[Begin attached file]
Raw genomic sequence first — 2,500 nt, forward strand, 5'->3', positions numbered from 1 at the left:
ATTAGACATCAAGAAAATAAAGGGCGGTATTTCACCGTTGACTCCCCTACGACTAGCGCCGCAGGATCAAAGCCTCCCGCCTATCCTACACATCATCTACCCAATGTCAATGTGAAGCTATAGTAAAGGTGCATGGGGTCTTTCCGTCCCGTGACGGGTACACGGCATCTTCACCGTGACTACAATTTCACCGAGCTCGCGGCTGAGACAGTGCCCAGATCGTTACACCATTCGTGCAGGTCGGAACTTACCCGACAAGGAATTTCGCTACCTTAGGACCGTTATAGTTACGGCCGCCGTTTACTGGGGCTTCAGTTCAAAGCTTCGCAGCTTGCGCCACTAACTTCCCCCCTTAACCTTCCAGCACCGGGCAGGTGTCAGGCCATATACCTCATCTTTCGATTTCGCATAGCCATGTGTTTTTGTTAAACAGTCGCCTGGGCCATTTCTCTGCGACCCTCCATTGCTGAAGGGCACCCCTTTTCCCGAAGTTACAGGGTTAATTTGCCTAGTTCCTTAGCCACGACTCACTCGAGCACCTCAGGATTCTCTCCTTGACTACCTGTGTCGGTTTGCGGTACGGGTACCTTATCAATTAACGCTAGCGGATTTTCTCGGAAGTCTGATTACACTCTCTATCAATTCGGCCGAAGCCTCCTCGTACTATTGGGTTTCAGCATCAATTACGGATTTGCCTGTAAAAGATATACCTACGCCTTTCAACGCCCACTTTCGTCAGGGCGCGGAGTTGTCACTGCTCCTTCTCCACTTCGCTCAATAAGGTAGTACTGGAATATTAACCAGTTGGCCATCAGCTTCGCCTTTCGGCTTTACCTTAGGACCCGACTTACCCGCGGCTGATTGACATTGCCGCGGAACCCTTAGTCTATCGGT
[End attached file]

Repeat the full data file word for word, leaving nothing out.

Raw genomic sequence first — 2,500 nt, forward strand, 5'->3', positions numbered from 1 at the left:
ATTAGACATCAAGAAAATAAAGGGCGGTATTTCACCGTTGACTCCCCTACGACTAGCGCCGCAGGATCAAAGCCTCCCGCCTATCCTACACATCATCTACCCAATGTCAATGTGAAGCTATAGTAAAGGTGCATGGGGTCTTTCCGTCCCGTGACGGGTACACGGCATCTTCACCGTGACTACAATTTCACCGAGCTCGCGGCTGAGACAGTGCCCAGATCGTTACACCATTCGTGCAGGTCGGAACTTACCCGACAAGGAATTTCGCTACCTTAGGACCGTTATAGTTACGGCCGCCGTTTACTGGGGCTTCAGTTCAAAGCTTCGCAGCTTGCGCCACTAACTTCCCCCCTTAACCTTCCAGCACCGGGCAGGTGTCAGGCCATATACCTCATCTTTCGATTTCGCATAGCCATGTGTTTTTGTTAAACAGTCGCCTGGGCCATTTCTCTGCGACCCTCCATTGCTGAAGGGCACCCCTTTTCCCGAAGTTACAGGGTTAATTTGCCTAGTTCCTTAGCCACGACTCACTCGAGCACCTCAGGATTCTCTCCTTGACTACCTGTGTCGGTTTGCGGTACGGGTACCTTATCAATTAACGCTAGCGGATTTTCTCGGAAGTCTGATTACACTCTCTATCAATTCGGCCGAAGCCTCCTCGTACTATTGGGTTTCAGCATCAATTACGGATTTGCCTGTAAAAGATATACCTACGCCTTTCAACGCCCACTTTCGTCAGGGCGCGGAGTTGTCACTGCTCCTTCTCCACTTCGCTCAATAAGGTAGTACTGGAATATTAACCAGTTGGCCATCAGCTTCGCCTTTCGGCTTTACCTTAGGACCCGACTTACCCGCGGCTGATTGACATTGCCGCGGAACCCTTAGTCTATCGGT